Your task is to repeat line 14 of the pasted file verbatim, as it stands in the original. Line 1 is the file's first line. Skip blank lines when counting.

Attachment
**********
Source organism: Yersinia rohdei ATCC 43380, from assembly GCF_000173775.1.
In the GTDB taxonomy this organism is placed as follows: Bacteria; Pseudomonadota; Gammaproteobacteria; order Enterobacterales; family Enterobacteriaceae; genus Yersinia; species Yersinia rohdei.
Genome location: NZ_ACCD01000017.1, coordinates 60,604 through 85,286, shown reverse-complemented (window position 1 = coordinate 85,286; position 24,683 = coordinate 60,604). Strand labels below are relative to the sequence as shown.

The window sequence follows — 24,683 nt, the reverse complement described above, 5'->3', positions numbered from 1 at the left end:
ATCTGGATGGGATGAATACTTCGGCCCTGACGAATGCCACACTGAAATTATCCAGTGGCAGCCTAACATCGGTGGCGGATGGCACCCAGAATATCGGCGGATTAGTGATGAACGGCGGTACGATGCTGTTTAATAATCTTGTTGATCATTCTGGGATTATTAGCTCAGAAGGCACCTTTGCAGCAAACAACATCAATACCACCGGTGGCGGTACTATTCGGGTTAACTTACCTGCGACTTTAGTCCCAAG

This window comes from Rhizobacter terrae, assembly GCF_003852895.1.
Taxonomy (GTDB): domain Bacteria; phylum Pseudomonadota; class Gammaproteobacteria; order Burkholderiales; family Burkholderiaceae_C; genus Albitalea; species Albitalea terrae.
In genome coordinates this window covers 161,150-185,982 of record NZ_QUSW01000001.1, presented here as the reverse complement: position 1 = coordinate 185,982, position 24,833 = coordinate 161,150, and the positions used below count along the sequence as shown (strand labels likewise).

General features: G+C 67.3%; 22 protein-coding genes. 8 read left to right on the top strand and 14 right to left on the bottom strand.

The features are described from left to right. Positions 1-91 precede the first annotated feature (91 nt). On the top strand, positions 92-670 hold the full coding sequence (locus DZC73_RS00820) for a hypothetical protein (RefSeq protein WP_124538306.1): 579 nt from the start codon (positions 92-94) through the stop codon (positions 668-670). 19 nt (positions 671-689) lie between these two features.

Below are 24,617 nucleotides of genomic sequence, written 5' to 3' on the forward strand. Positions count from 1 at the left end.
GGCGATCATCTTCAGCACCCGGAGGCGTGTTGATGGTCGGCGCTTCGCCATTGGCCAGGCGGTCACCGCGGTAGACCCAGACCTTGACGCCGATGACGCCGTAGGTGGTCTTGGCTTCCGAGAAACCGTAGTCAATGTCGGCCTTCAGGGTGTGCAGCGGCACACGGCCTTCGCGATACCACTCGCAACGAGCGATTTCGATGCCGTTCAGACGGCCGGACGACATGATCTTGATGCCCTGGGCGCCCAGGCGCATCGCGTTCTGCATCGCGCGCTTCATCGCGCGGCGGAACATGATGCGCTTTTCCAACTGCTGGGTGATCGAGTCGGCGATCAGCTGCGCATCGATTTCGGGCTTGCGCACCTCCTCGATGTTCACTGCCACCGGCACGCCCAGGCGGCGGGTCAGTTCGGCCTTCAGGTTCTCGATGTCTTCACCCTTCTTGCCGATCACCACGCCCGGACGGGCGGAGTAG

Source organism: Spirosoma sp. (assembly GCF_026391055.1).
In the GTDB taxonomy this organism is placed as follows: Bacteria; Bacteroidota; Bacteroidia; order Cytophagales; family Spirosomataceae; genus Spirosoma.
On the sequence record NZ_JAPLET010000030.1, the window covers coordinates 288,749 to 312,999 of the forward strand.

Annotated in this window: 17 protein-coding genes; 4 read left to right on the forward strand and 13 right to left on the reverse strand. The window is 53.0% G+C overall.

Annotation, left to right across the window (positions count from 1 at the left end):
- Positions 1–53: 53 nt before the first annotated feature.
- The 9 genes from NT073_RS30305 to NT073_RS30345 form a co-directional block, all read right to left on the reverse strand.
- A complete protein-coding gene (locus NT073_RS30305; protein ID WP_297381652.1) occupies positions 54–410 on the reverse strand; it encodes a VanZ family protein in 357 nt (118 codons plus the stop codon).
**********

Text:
In the GTDB taxonomy this organism is placed as follows: Bacteria; Bacteroidota; Bacteroidia; order Cytophagales; family Spirosomataceae; genus Spirosoma.